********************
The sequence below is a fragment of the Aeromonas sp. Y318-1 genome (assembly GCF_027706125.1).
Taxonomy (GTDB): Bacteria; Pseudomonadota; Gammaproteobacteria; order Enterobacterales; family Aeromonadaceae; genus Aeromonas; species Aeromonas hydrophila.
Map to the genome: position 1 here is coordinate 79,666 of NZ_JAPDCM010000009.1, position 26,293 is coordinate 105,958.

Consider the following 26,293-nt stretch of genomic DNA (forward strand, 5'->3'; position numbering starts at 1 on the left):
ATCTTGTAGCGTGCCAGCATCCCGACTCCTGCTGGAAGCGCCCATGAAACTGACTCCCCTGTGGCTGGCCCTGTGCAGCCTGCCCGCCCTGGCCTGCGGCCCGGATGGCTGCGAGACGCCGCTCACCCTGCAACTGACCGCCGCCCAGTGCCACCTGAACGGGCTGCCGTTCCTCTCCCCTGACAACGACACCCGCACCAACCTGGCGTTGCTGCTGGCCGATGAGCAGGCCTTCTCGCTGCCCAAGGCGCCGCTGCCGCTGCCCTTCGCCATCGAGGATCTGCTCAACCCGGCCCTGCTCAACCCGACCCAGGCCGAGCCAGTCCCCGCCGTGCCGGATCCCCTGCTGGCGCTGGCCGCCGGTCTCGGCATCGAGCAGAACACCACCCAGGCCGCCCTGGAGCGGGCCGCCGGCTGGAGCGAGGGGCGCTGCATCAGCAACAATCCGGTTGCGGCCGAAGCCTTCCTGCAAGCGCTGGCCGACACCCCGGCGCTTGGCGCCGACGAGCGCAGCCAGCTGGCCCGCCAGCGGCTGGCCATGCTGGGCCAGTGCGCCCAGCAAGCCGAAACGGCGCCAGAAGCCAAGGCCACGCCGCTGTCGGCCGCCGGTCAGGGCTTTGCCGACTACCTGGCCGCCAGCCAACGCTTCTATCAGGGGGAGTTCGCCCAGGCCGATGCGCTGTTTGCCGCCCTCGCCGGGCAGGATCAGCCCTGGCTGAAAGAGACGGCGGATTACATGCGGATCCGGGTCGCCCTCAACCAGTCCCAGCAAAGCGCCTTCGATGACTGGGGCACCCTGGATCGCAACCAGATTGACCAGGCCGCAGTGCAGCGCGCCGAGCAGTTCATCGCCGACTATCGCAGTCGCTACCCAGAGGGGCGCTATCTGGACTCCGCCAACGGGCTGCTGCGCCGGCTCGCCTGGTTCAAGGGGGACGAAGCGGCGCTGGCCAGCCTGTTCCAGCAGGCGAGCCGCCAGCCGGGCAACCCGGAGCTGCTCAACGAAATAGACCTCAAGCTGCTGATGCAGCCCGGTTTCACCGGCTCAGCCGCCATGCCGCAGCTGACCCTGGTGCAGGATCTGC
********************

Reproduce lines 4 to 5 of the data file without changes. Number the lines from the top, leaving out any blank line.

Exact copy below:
Consider the following 26,293-nt stretch of genomic DNA (forward strand, 5'->3'; position numbering starts at 1 on the left):
ATCTTGTAGCGTGCCAGCATCCCGACTCCTGCTGGAAGCGCCCATGAAACTGACTCCCCTGTGGCTGGCCCTGTGCAGCCTGCCCGCCCTGGCCTGCGGCCCGGATGGCTGCGAGACGCCGCTCACCCTGCAACTGACCGCCGCCCAGTGCCACCTGAACGGGCTGCCGTTCCTCTCCCCTGACAACGACACCCGCACCAACCTGGCGTTGCTGCTGGCCGATGAGCAGGCCTTCTCGCTGCCCAAGGCGCCGCTGCCGCTGCCCTTCGCCATCGAGGATCTGCTCAACCCGGCCCTGCTCAACCCGACCCAGGCCGAGCCAGTCCCCGCCGTGCCGGATCCCCTGCTGGCGCTGGCCGCCGGTCTCGGCATCGAGCAGAACACCACCCAGGCCGCCCTGGAGCGGGCCGCCGGCTGGAGCGAGGGGCGCTGCATCAGCAACAATCCGGTTGCGGCCGAAGCCTTCCTGCAAGCGCTGGCCGACACCCCGGCGCTTGGCGCCGACGAGCGCAGCCAGCTGGCCCGCCAGCGGCTGGCCATGCTGGGCCAGTGCGCCCAGCAAGCCGAAACGGCGCCAGAAGCCAAGGCCACGCCGCTGTCGGCCGCCGGTCAGGGCTTTGCCGACTACCTGGCCGCCAGCCAACGCTTCTATCAGGGGGAGTTCGCCCAGGCCGATGCGCTGTTTGCCGCCCTCGCCGGGCAGGATCAGCCCTGGCTGAAAGAGACGGCGGATTACATGCGGATCCGGGTCGCCCTCAACCAGTCCCAGCAAAGCGCCTTCGATGACTGGGGCACCCTGGATCGCAACCAGATTGACCAGGCCGCAGTGCAGCGCGCCGAGCAGTTCATCGCCGACTATCGCAGTCGCTACCCAGAGGGGCGCTATCTGGACTCCGCCAACGGGCTGCTGCGCCGGCTCGCCTGGTTCAAGGGGGACGAAGCGGCGCTGGCCAGCCTGTTCCAGCAGGCGAGCCGCCAGCCGGGCAACCCGGAGCTGCTCAACGAAATAGACCTCAAGCTGCTGATGCAGCCCGGTTTCACCGGCTCAGCCGCCATGCCGCAGCTGACCCTGGTGCAGGATCTGC